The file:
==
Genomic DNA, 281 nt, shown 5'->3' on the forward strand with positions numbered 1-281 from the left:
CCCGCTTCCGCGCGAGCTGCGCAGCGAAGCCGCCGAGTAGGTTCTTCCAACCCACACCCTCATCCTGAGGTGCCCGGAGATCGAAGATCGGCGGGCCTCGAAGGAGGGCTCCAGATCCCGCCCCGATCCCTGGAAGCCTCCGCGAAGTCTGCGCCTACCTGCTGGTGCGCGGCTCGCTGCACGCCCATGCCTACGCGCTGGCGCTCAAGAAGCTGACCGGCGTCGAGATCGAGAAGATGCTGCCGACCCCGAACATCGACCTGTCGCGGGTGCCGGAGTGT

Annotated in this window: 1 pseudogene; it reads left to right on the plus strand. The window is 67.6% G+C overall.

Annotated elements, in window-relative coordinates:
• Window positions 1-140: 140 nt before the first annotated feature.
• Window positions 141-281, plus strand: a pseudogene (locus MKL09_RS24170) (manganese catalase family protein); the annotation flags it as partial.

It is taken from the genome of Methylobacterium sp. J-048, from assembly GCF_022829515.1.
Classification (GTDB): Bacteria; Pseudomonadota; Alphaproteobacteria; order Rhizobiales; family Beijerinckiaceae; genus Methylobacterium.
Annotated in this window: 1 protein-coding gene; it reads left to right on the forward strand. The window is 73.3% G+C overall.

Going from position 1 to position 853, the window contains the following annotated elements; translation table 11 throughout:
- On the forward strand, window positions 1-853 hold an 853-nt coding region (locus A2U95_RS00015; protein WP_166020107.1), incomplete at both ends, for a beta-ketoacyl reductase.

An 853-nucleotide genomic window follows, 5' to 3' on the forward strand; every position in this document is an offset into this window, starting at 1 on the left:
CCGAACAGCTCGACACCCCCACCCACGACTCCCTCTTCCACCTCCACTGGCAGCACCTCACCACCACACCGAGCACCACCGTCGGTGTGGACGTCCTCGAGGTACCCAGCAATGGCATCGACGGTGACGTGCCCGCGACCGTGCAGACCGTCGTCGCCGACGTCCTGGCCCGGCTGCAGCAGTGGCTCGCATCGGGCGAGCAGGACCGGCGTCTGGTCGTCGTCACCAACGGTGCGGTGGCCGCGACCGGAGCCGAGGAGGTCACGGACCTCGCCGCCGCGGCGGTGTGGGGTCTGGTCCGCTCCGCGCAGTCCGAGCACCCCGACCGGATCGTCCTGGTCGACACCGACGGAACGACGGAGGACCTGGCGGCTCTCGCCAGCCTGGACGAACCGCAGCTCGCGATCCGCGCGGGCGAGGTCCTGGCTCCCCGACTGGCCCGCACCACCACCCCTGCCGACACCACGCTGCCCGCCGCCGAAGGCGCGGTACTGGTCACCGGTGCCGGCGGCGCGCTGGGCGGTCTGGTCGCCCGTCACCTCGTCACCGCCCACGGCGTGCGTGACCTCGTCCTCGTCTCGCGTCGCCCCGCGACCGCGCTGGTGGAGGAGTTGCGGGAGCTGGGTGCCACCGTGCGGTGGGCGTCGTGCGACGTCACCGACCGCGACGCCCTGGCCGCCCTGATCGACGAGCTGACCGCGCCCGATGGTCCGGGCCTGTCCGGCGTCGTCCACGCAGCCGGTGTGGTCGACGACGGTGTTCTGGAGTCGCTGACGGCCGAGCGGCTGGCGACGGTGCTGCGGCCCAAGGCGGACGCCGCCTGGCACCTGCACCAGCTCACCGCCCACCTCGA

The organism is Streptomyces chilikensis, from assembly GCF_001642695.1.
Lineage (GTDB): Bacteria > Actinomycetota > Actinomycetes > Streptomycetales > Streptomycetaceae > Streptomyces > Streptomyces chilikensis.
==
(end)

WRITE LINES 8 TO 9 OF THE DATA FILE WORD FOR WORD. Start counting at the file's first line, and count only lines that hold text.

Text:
Classification (GTDB): Bacteria; Pseudomonadota; Alphaproteobacteria; order Rhizobiales; family Beijerinckiaceae; genus Methylobacterium.
Annotated in this window: 1 protein-coding gene; it reads left to right on the forward strand. The window is 73.3% G+C overall.